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microdrives

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February 12, 2005 4:12:57 PM

Archived from groups: rec.photo.digital (More info?)

Are these things reliable? Do they slow a camera down? And if they do
slow a camera down is it in such a manner that only a sports
photographer would notice?

Are there any downsides to these things (like power usage, having all
of one's eggs in one basket etc)

Thanks

Tom (with visions of gigabites dancing in his head)

More about : microdrives

Anonymous
February 12, 2005 6:26:50 PM

Archived from groups: rec.photo.digital (More info?)

Word on the street is that as memory cards hold more and more memory, they
are a much better bet than a microdrive. Not long ago, a microdrive was the
only way to get a gig of memory into your camera. That's not the case now.

"Tom" <tbgibb@aol.com> wrote in message
news:1108242777.631339.278050@z14g2000cwz.googlegroups.com...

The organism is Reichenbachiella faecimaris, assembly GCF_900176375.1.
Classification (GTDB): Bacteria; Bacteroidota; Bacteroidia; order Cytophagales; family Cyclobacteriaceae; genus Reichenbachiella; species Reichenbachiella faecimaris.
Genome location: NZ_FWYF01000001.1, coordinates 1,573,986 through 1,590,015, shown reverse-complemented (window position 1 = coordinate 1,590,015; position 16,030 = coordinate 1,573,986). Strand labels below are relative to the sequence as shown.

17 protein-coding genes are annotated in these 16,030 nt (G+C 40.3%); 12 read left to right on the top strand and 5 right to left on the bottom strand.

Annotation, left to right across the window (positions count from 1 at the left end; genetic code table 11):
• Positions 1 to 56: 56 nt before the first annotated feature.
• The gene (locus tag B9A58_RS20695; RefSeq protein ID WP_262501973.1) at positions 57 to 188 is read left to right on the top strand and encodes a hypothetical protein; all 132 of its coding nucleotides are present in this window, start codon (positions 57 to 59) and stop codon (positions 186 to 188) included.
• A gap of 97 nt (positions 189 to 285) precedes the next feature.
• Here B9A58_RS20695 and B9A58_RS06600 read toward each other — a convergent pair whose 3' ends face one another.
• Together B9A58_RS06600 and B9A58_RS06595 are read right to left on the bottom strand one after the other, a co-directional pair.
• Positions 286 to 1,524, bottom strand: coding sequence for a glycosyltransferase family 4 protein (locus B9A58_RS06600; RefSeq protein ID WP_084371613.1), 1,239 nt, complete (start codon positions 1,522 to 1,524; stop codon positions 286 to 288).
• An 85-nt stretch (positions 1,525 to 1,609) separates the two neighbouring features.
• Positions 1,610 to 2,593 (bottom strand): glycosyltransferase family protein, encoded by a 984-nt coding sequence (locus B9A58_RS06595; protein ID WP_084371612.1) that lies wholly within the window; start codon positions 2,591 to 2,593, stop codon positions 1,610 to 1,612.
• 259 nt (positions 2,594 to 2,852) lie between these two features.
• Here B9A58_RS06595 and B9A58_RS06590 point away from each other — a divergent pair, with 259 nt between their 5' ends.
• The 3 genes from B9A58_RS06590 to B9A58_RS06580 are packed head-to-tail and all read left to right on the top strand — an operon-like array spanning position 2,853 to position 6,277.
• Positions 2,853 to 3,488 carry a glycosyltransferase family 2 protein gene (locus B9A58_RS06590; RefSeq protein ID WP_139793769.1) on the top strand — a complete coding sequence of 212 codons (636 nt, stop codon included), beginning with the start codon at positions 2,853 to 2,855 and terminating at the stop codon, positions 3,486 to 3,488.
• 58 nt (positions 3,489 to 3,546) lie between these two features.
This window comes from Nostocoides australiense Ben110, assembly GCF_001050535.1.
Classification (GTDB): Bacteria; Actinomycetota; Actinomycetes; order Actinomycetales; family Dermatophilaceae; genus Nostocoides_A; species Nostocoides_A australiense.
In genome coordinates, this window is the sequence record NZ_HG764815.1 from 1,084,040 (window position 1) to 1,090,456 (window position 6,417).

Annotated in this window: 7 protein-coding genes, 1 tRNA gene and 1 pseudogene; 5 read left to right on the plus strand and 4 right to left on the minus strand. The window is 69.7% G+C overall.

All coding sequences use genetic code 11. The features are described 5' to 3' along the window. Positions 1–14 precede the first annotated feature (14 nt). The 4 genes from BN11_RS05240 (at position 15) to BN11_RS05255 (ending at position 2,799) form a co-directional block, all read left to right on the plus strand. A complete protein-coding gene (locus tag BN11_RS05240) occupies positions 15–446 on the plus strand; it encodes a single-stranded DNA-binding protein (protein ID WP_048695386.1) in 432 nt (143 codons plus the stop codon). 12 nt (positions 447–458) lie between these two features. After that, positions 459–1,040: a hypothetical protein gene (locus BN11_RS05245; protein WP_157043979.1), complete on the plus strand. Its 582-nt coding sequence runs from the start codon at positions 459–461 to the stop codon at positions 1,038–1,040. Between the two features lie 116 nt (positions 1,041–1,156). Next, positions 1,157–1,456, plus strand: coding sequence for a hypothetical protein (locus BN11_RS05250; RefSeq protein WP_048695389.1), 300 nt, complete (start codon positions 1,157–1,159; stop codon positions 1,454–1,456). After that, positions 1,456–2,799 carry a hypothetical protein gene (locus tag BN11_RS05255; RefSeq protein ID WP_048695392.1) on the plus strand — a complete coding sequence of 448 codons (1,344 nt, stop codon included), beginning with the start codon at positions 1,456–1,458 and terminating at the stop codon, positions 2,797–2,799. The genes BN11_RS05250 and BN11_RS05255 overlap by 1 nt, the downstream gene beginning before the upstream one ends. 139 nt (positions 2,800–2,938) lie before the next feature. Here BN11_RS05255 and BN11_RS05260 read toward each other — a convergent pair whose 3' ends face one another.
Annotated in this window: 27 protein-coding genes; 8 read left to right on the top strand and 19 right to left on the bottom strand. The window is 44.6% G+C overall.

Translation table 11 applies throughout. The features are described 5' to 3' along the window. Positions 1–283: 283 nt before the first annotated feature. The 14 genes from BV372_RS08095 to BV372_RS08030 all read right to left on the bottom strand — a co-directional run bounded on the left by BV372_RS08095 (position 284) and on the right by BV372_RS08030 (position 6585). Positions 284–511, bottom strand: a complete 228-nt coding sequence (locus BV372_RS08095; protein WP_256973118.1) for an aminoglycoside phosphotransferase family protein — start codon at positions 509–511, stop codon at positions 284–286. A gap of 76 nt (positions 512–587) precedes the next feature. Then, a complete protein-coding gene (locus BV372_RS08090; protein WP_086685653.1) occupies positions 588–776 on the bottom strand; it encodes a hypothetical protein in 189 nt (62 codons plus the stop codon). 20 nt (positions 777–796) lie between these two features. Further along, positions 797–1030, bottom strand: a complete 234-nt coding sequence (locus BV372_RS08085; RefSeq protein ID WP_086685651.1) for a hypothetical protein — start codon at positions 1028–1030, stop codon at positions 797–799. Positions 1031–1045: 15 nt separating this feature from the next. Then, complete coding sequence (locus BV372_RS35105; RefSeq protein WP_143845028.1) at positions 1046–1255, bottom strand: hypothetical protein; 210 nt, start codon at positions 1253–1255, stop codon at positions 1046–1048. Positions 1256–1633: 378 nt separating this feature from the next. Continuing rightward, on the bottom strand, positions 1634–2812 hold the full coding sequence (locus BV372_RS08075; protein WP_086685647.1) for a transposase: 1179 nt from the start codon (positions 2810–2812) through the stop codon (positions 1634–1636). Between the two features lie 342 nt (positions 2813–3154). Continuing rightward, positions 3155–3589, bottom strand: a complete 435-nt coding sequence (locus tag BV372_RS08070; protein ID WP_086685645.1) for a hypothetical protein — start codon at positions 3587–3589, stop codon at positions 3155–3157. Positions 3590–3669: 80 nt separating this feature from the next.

> Are these things reliable? Do they slow a camera down? And if they do
> slow a camera down is it in such a manner that only a sports
> photographer would notice?
>
> Are there any downsides to these things (like power usage, having all
> of one's eggs in one basket etc)
>
> Thanks
>
> Tom (with visions of gigabites dancing in his head)
>
Anonymous
February 12, 2005 8:14:46 PM

Archived from groups: rec.photo.digital (More info?)

"Tom" <tbgibb@aol.com> wrote in message
news:1108242777.631339.278050@z14g2000cwz.googlegroups.com...
> Are these things reliable? Do they slow a camera down? And if they do
> slow a camera down is it in such a manner that only a sports
> photographer would notice?

I have a 370MB IBM Microdrive that is 4 years old and a 1GB IBM Microdrive
that is 20 months old. Never had a problem with either of them from sea
level to 10,000'+.

As to slowing a camera down, I think it depends on the camera and what card
you are comparing it to. Check the following site for data on specific
cameras and cards:

http://www.robgalbraith.com/bins/multi_page.asp?cid=600...

> Are there any downsides to these things (like power usage, having all
> of one's eggs in one basket etc)

I use my microdrives in a Canon 10D. Until recently I only had the two
microdrives and a 512MB card. I only shoot in raw. On one battery charge I
could fill both microdrives and the card (up to 294 photos) using AI Servo
(continuos auto focus) with a Canon Image Stabilization lens. So I don't
think the micro drive drains the battery much more than a card.

As far as having 'all of one's eggs in one basket', my cards (512MB & 1GB)
are larger than my microdrives (370MB & 1GB). Card size for you may be
determined by how large your files are and how many shots you take in a day.